Analyzing a Patch of a Virtual Machine Escape on VMware

A virtual machine is a completely isolated guest operating system installation within a normal host operating system. Virtual machine escape is the process of breaking out of a virtual machine and interacting with the host operating system, which can lead to infections and malware execution. VMware escapes demonstrated at the most recent PwnFest, organized by Power of Community in Seoul, South Korea, grabbed our attention as VMware was publicly pwned for the first time. The McAfee IPS Vulnerability Research Team decided to look deeper into the issue to better understand the vulnerability.

VMware responded well by very quickly pushing a fix for these exploits and releasing a security advisory. As we often do for security issues in closed-source software, we looked into the advisory. It includes this:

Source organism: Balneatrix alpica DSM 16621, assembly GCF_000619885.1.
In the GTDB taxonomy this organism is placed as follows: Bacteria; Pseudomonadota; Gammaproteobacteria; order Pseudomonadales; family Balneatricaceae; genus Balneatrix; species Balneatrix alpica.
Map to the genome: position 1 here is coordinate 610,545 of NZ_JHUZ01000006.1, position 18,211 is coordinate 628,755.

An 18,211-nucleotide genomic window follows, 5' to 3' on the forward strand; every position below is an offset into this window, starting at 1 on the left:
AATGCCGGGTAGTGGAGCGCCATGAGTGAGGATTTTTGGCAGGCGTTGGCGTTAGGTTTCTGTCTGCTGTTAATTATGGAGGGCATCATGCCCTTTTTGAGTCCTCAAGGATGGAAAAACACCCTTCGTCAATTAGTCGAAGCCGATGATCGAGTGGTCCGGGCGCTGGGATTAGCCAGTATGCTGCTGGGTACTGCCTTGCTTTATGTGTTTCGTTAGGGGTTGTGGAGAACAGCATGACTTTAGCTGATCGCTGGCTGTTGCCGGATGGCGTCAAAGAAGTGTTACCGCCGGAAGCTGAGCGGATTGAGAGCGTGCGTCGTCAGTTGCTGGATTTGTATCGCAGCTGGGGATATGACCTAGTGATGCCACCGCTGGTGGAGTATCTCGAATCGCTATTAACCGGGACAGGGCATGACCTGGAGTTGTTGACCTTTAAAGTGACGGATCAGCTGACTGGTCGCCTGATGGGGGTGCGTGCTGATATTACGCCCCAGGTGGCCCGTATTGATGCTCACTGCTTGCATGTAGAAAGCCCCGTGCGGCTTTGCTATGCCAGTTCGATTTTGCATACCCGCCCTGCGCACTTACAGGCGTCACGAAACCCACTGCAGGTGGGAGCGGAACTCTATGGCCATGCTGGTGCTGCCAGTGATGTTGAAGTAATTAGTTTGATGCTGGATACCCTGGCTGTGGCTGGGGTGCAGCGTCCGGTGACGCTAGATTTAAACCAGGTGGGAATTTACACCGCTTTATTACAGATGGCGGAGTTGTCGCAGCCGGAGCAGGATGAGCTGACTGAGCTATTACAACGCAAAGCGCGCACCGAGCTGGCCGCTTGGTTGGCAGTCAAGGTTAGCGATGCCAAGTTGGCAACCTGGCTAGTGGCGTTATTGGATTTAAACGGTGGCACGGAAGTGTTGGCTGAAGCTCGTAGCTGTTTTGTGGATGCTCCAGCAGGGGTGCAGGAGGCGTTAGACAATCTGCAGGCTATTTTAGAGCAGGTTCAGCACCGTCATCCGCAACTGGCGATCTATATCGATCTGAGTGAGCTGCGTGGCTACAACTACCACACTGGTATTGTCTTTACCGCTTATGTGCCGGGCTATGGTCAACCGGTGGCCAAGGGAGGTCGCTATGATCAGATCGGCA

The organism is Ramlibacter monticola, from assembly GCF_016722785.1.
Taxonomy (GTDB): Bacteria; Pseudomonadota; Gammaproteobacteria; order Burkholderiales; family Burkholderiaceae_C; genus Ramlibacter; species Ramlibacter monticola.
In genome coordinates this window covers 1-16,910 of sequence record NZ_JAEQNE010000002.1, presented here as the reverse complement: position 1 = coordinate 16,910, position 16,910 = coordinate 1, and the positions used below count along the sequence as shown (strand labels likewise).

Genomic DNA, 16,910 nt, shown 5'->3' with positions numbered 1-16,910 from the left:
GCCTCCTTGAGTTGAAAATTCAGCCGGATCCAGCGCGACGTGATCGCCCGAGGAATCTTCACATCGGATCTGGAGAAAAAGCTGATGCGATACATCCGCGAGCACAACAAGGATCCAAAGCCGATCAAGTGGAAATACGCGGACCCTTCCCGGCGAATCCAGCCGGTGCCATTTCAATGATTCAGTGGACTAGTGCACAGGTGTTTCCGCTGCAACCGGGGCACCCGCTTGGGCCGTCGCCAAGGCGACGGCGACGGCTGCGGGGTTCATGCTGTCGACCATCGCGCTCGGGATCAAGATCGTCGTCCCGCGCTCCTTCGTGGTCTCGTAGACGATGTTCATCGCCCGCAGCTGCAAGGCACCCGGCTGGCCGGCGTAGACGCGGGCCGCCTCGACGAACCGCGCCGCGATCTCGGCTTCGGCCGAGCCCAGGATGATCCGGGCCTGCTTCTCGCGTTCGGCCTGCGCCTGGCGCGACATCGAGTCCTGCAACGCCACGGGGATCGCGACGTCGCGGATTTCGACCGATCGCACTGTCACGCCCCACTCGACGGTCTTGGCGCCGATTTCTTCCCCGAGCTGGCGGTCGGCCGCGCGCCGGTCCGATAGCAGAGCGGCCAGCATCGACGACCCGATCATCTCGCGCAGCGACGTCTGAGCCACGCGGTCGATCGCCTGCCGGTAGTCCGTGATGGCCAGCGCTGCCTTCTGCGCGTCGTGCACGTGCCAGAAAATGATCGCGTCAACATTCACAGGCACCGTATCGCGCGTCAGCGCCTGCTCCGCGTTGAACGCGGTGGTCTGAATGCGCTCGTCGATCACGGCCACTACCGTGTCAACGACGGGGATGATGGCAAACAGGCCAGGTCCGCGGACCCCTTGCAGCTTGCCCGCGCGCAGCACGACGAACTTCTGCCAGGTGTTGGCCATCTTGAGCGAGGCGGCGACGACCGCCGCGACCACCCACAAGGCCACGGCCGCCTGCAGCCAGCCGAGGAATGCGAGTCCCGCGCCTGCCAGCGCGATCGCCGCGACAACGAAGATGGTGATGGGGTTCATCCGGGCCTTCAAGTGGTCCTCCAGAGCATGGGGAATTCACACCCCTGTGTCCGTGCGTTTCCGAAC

“The drag-and-drop (DnD) function in VMware Workstation and Fusion has an out-of-bounds memory access vulnerability. This may allow a guest to execute code on the operating system that runs Workstation or Fusion. On Workstation Pro and Fusion, the issue cannot be exploited if both the drag-and-drop function and the copy-and-paste (C&P) function are disabled.”

The vulnerability resides in the drag-and-drop and copy-and-paste functions. Both use the VMware remote procedure call (RPC) mechanism. VMware’s RPC has been a very popular attack surface for guest-to-host escapes.

Before we go deeper into the patch for VMSA-2016-0019 (CVE-2016-7461) we must have a basic idea of how VMware Workstation handles guest-to-host or host-to-guest copy-and-paste operations.